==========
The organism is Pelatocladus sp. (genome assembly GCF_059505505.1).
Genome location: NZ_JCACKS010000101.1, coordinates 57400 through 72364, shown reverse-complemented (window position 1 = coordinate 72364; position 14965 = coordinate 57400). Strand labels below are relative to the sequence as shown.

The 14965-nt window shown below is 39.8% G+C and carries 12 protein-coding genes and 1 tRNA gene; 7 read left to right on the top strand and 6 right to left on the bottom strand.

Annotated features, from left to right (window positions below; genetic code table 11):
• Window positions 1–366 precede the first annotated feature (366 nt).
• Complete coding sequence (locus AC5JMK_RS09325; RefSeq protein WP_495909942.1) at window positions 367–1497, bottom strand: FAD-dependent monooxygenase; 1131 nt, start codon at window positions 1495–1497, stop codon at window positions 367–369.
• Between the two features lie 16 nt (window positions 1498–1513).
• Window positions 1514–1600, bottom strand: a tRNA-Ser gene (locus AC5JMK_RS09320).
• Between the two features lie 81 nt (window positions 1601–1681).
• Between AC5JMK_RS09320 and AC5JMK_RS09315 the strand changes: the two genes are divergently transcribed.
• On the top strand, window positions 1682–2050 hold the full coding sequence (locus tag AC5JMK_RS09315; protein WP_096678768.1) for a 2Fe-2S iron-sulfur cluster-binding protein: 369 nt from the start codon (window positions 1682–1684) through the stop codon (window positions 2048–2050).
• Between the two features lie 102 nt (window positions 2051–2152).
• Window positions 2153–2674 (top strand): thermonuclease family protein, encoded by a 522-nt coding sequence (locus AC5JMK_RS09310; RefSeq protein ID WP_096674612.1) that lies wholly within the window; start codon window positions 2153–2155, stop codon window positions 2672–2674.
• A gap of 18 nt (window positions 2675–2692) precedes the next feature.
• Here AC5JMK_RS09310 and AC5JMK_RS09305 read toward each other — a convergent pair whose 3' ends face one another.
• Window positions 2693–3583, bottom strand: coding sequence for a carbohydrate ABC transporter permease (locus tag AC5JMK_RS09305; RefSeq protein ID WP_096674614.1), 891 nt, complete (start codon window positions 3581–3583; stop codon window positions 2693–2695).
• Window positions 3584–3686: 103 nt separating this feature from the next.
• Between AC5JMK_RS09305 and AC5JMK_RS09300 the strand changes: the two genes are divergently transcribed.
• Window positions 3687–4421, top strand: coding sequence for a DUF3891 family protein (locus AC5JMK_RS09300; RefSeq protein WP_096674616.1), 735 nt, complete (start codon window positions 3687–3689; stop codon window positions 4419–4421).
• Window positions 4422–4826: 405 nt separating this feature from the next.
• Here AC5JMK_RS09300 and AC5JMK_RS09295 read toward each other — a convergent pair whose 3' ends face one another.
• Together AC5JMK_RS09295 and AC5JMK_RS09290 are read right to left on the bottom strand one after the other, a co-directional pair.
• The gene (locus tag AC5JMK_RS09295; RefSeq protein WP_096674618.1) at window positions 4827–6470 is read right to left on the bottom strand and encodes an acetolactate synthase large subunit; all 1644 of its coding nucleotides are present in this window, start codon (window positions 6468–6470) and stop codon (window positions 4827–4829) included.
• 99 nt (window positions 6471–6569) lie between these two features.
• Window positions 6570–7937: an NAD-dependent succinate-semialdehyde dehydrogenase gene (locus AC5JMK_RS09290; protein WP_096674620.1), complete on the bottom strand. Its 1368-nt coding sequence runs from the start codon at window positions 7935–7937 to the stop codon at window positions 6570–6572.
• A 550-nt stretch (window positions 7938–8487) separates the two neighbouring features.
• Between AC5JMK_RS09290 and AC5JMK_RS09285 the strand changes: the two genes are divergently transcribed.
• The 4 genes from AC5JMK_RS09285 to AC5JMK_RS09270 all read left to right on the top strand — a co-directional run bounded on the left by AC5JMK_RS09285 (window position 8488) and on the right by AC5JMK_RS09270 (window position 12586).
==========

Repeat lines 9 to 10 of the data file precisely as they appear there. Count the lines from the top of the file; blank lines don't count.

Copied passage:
• Between the two features lie 81 nt (window positions 1601–1681).
• Between AC5JMK_RS09320 and AC5JMK_RS09315 the strand changes: the two genes are divergently transcribed.